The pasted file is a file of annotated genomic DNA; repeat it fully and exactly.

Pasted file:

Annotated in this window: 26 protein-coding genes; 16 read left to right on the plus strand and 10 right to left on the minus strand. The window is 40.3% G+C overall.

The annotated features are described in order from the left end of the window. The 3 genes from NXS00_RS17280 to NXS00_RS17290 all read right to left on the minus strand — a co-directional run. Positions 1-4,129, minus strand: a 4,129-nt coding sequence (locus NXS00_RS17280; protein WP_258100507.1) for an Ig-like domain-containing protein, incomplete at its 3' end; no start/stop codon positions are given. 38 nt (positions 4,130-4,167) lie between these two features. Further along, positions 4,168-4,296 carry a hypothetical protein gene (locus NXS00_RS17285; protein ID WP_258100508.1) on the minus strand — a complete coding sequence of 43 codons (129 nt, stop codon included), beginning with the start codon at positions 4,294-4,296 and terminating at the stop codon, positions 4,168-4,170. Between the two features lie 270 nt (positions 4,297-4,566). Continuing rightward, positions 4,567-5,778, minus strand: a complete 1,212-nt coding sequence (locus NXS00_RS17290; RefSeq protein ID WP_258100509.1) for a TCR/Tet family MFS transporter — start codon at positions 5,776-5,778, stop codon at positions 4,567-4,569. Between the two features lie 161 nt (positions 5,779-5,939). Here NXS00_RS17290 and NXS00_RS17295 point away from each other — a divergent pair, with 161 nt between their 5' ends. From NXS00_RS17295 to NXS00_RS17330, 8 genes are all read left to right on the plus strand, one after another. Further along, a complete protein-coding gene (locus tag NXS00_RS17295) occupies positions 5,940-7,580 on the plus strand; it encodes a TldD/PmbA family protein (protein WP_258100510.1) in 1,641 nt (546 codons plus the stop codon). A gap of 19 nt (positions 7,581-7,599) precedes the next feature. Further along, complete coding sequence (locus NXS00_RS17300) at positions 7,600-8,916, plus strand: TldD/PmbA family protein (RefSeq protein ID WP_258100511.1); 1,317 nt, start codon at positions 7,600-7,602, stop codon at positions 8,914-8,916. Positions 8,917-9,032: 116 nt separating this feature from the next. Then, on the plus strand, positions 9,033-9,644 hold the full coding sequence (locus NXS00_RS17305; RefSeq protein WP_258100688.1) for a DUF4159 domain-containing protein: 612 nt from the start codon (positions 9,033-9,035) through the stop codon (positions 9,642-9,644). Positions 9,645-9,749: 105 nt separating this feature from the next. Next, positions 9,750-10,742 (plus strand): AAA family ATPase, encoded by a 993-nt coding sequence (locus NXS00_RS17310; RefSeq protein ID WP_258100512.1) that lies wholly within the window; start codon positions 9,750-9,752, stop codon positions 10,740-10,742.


Annotated in this window: 26 protein-coding genes; 16 read left to right on the plus strand and 10 right to left on the minus strand. The window is 40.3% G+C overall.

The annotated features are described in order from the left end of the window. The 3 genes from NXS00_RS17280 to NXS00_RS17290 all read right to left on the minus strand — a co-directional run. Positions 1-4,129, minus strand: a 4,129-nt coding sequence (locus NXS00_RS17280; protein WP_258100507.1) for an Ig-like domain-containing protein, incomplete at its 3' end; no start/stop codon positions are given. 38 nt (positions 4,130-4,167) lie between these two features. Further along, positions 4,168-4,296 carry a hypothetical protein gene (locus NXS00_RS17285; protein ID WP_258100508.1) on the minus strand — a complete coding sequence of 43 codons (129 nt, stop codon included), beginning with the start codon at positions 4,294-4,296 and terminating at the stop codon, positions 4,168-4,170. Between the two features lie 270 nt (positions 4,297-4,566). Continuing rightward, positions 4,567-5,778, minus strand: a complete 1,212-nt coding sequence (locus NXS00_RS17290; RefSeq protein ID WP_258100509.1) for a TCR/Tet family MFS transporter — start codon at positions 5,776-5,778, stop codon at positions 4,567-4,569. Between the two features lie 161 nt (positions 5,779-5,939). Here NXS00_RS17290 and NXS00_RS17295 point away from each other — a divergent pair, with 161 nt between their 5' ends. From NXS00_RS17295 to NXS00_RS17330, 8 genes are all read left to right on the plus strand, one after another. Further along, a complete protein-coding gene (locus tag NXS00_RS17295) occupies positions 5,940-7,580 on the plus strand; it encodes a TldD/PmbA family protein (protein WP_258100510.1) in 1,641 nt (546 codons plus the stop codon). A gap of 19 nt (positions 7,581-7,599) precedes the next feature. Further along, complete coding sequence (locus NXS00_RS17300) at positions 7,600-8,916, plus strand: TldD/PmbA family protein (RefSeq protein ID WP_258100511.1); 1,317 nt, start codon at positions 7,600-7,602, stop codon at positions 8,914-8,916. Positions 8,917-9,032: 116 nt separating this feature from the next. Then, on the plus strand, positions 9,033-9,644 hold the full coding sequence (locus NXS00_RS17305; RefSeq protein WP_258100688.1) for a DUF4159 domain-containing protein: 612 nt from the start codon (positions 9,033-9,035) through the stop codon (positions 9,642-9,644). Positions 9,645-9,749: 105 nt separating this feature from the next. Next, positions 9,750-10,742 (plus strand): AAA family ATPase, encoded by a 993-nt coding sequence (locus NXS00_RS17310; RefSeq protein ID WP_258100512.1) that lies wholly within the window; start codon positions 9,750-9,752, stop codon positions 10,740-10,742.